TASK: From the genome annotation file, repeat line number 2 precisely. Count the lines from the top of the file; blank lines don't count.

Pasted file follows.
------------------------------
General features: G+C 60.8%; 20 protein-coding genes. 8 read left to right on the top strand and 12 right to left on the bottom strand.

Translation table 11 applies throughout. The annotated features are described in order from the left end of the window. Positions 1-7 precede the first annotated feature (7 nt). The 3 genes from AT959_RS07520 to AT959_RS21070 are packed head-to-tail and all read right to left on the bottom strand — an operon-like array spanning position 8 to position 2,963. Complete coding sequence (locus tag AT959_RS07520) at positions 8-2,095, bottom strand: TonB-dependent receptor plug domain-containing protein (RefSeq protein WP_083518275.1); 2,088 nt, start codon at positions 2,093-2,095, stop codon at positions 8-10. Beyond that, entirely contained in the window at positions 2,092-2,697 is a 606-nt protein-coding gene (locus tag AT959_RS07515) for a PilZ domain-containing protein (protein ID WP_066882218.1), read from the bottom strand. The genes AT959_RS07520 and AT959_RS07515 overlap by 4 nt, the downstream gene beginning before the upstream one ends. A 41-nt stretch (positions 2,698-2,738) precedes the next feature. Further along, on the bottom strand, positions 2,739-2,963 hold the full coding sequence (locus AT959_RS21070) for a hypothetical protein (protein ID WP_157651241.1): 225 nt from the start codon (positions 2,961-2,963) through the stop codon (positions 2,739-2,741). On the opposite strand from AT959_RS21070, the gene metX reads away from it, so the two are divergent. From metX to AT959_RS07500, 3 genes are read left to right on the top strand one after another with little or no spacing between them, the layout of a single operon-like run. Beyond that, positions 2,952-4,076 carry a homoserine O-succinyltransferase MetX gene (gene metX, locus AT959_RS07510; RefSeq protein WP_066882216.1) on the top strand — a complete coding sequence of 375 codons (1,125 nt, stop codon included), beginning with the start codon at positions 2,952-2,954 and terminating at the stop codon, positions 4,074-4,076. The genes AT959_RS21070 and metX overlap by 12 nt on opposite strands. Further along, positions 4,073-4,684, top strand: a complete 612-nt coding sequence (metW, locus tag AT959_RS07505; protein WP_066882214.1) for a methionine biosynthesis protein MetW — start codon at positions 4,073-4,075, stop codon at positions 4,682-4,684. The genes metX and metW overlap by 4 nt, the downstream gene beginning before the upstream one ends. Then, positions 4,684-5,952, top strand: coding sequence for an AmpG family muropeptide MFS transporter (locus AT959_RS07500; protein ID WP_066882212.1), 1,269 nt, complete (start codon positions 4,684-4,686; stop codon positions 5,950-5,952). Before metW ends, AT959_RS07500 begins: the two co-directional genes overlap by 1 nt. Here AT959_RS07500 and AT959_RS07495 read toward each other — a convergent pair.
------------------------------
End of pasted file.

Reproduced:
Translation table 11 applies throughout. The annotated features are described in order from the left end of the window. Positions 1-7 precede the first annotated feature (7 nt). The 3 genes from AT959_RS07520 to AT959_RS21070 are packed head-to-tail and all read right to left on the bottom strand — an operon-like array spanning position 8 to position 2,963. Complete coding sequence (locus tag AT959_RS07520) at positions 8-2,095, bottom strand: TonB-dependent receptor plug domain-containing protein (RefSeq protein WP_083518275.1); 2,088 nt, start codon at positions 2,093-2,095, stop codon at positions 8-10. Beyond that, entirely contained in the window at positions 2,092-2,697 is a 606-nt protein-coding gene (locus tag AT959_RS07515) for a PilZ domain-containing protein (protein ID WP_066882218.1), read from the bottom strand. The genes AT959_RS07520 and AT959_RS07515 overlap by 4 nt, the downstream gene beginning before the upstream one ends. A 41-nt stretch (positions 2,698-2,738) precedes the next feature. Further along, on the bottom strand, positions 2,739-2,963 hold the full coding sequence (locus AT959_RS21070) for a hypothetical protein (protein ID WP_157651241.1): 225 nt from the start codon (positions 2,961-2,963) through the stop codon (positions 2,739-2,741). On the opposite strand from AT959_RS21070, the gene metX reads away from it, so the two are divergent. From metX to AT959_RS07500, 3 genes are read left to right on the top strand one after another with little or no spacing between them, the layout of a single operon-like run. Beyond that, positions 2,952-4,076 carry a homoserine O-succinyltransferase MetX gene (gene metX, locus AT959_RS07510; RefSeq protein WP_066882216.1) on the top strand — a complete coding sequence of 375 codons (1,125 nt, stop codon included), beginning with the start codon at positions 2,952-2,954 and terminating at the stop codon, positions 4,074-4,076. The genes AT959_RS21070 and metX overlap by 12 nt on opposite strands. Further along, positions 4,073-4,684, top strand: a complete 612-nt coding sequence (metW, locus tag AT959_RS07505; protein WP_066882214.1) for a methionine biosynthesis protein MetW — start codon at positions 4,073-4,075, stop codon at positions 4,682-4,684. The genes metX and metW overlap by 4 nt, the downstream gene beginning before the upstream one ends. Then, positions 4,684-5,952, top strand: coding sequence for an AmpG family muropeptide MFS transporter (locus AT959_RS07500; protein ID WP_066882212.1), 1,269 nt, complete (start codon positions 4,684-4,686; stop codon positions 5,950-5,952). Before metW ends, AT959_RS07500 begins: the two co-directional genes overlap by 1 nt. Here AT959_RS07500 and AT959_RS07495 read toward each other — a convergent pair.